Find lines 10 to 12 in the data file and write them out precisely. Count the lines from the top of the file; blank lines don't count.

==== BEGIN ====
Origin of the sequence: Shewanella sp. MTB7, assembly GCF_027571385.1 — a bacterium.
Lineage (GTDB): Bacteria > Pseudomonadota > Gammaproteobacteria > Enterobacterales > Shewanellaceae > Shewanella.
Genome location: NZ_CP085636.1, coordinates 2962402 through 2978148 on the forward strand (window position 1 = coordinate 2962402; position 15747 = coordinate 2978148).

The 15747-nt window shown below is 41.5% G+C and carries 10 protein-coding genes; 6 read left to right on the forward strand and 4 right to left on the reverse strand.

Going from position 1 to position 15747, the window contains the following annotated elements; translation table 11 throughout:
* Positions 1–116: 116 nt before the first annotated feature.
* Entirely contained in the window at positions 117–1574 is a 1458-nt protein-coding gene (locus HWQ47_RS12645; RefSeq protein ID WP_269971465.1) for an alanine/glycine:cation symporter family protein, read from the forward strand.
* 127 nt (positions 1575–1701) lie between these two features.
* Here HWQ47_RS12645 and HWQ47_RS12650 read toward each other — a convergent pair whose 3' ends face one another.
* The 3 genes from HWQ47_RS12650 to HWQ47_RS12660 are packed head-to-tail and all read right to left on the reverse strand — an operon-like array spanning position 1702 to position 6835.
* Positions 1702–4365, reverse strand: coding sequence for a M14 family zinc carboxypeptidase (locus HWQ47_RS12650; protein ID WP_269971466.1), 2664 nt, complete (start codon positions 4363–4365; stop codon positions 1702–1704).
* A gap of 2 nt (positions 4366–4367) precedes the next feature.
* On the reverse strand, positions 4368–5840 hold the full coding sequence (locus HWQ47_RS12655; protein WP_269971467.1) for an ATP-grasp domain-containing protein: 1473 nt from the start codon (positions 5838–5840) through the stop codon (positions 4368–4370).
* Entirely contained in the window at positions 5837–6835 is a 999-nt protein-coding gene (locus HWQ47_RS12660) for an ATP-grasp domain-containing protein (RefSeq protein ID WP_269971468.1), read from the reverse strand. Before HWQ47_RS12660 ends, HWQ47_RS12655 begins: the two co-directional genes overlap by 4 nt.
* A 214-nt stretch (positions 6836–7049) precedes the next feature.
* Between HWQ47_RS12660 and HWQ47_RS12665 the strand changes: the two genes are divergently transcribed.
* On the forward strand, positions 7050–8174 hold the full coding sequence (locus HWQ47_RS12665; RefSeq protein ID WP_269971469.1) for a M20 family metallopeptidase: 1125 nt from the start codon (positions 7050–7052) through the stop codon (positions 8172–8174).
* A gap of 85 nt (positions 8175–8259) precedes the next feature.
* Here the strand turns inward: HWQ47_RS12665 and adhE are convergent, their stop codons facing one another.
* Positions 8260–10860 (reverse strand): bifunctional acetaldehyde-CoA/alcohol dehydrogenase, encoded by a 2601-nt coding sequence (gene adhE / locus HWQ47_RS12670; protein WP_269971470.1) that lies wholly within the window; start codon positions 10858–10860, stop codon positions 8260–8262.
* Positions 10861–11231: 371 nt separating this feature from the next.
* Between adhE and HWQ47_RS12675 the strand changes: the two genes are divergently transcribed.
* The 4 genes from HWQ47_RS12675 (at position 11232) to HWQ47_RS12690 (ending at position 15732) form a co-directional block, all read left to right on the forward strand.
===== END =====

* The 3 genes from HWQ47_RS12650 to HWQ47_RS12660 are packed head-to-tail and all read right to left on the reverse strand — an operon-like array spanning position 1702 to position 6835.
* Positions 1702–4365, reverse strand: coding sequence for a M14 family zinc carboxypeptidase (locus HWQ47_RS12650; protein ID WP_269971466.1), 2664 nt, complete (start codon positions 4363–4365; stop codon positions 1702–1704).
* A gap of 2 nt (positions 4366–4367) precedes the next feature.